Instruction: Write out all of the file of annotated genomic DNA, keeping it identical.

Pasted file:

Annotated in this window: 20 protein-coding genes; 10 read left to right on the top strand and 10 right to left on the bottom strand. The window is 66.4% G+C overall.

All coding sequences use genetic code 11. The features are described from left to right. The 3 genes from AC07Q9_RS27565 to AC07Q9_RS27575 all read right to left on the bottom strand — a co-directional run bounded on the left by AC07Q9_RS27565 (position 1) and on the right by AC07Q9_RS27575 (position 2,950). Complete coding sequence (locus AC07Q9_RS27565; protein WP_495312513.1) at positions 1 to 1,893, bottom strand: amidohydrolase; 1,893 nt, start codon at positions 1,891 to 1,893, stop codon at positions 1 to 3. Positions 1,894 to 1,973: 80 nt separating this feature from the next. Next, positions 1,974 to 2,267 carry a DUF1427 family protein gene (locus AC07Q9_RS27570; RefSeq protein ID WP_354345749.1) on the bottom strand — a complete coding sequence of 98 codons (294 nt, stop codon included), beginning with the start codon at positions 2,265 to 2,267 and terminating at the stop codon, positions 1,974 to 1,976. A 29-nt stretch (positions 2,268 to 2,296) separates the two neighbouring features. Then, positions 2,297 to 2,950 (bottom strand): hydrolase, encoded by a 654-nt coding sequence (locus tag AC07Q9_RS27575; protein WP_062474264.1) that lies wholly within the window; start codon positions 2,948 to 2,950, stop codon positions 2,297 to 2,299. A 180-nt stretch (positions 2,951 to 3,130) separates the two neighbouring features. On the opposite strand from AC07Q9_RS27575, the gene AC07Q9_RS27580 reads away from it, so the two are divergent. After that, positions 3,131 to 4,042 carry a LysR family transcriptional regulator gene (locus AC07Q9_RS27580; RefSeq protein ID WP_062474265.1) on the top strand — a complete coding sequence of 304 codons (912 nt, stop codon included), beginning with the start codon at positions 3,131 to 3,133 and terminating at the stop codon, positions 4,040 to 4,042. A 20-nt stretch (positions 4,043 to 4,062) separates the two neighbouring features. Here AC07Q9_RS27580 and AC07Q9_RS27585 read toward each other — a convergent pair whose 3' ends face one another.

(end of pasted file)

Annotated in this window: 20 protein-coding genes; 10 read left to right on the top strand and 10 right to left on the bottom strand. The window is 66.4% G+C overall.

All coding sequences use genetic code 11. The features are described from left to right. The 3 genes from AC07Q9_RS27565 to AC07Q9_RS27575 all read right to left on the bottom strand — a co-directional run bounded on the left by AC07Q9_RS27565 (position 1) and on the right by AC07Q9_RS27575 (position 2,950). Complete coding sequence (locus AC07Q9_RS27565; protein WP_495312513.1) at positions 1 to 1,893, bottom strand: amidohydrolase; 1,893 nt, start codon at positions 1,891 to 1,893, stop codon at positions 1 to 3. Positions 1,894 to 1,973: 80 nt separating this feature from the next. Next, positions 1,974 to 2,267 carry a DUF1427 family protein gene (locus AC07Q9_RS27570; RefSeq protein ID WP_354345749.1) on the bottom strand — a complete coding sequence of 98 codons (294 nt, stop codon included), beginning with the start codon at positions 2,265 to 2,267 and terminating at the stop codon, positions 1,974 to 1,976. A 29-nt stretch (positions 2,268 to 2,296) separates the two neighbouring features. Then, positions 2,297 to 2,950 (bottom strand): hydrolase, encoded by a 654-nt coding sequence (locus tag AC07Q9_RS27575; protein WP_062474264.1) that lies wholly within the window; start codon positions 2,948 to 2,950, stop codon positions 2,297 to 2,299. A 180-nt stretch (positions 2,951 to 3,130) separates the two neighbouring features. On the opposite strand from AC07Q9_RS27575, the gene AC07Q9_RS27580 reads away from it, so the two are divergent. After that, positions 3,131 to 4,042 carry a LysR family transcriptional regulator gene (locus AC07Q9_RS27580; RefSeq protein ID WP_062474265.1) on the top strand — a complete coding sequence of 304 codons (912 nt, stop codon included), beginning with the start codon at positions 3,131 to 3,133 and terminating at the stop codon, positions 4,040 to 4,042. A 20-nt stretch (positions 4,043 to 4,062) separates the two neighbouring features. Here AC07Q9_RS27580 and AC07Q9_RS27585 read toward each other — a convergent pair whose 3' ends face one another.